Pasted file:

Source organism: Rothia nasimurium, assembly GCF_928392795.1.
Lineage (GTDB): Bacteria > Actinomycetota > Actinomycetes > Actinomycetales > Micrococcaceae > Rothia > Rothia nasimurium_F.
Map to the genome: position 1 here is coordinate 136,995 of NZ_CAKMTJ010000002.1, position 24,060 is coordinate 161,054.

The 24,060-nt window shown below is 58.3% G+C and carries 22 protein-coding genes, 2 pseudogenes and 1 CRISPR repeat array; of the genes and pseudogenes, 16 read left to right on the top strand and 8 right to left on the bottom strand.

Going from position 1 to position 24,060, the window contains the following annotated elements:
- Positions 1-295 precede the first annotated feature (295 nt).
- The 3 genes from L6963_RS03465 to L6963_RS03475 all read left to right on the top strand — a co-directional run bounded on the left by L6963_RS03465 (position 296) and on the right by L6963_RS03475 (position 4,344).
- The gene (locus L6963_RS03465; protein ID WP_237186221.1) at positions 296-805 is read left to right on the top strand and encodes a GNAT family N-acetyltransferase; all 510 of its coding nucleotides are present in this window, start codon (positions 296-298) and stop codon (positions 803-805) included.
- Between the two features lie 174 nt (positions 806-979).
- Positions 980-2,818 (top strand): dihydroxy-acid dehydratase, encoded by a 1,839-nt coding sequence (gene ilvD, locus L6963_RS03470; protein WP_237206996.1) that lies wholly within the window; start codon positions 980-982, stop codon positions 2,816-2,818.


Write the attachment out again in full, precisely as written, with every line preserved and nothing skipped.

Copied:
Source organism: Rothia nasimurium, assembly GCF_928392795.1.
Lineage (GTDB): Bacteria > Actinomycetota > Actinomycetes > Actinomycetales > Micrococcaceae > Rothia > Rothia nasimurium_F.
Map to the genome: position 1 here is coordinate 136,995 of NZ_CAKMTJ010000002.1, position 24,060 is coordinate 161,054.

The 24,060-nt window shown below is 58.3% G+C and carries 22 protein-coding genes, 2 pseudogenes and 1 CRISPR repeat array; of the genes and pseudogenes, 16 read left to right on the top strand and 8 right to left on the bottom strand.

Going from position 1 to position 24,060, the window contains the following annotated elements:
- Positions 1-295 precede the first annotated feature (295 nt).
- The 3 genes from L6963_RS03465 to L6963_RS03475 all read left to right on the top strand — a co-directional run bounded on the left by L6963_RS03465 (position 296) and on the right by L6963_RS03475 (position 4,344).
- The gene (locus L6963_RS03465; protein ID WP_237186221.1) at positions 296-805 is read left to right on the top strand and encodes a GNAT family N-acetyltransferase; all 510 of its coding nucleotides are present in this window, start codon (positions 296-298) and stop codon (positions 803-805) included.
- Between the two features lie 174 nt (positions 806-979).
- Positions 980-2,818 (top strand): dihydroxy-acid dehydratase, encoded by a 1,839-nt coding sequence (gene ilvD, locus L6963_RS03470; protein WP_237206996.1) that lies wholly within the window; start codon positions 980-982, stop codon positions 2,816-2,818.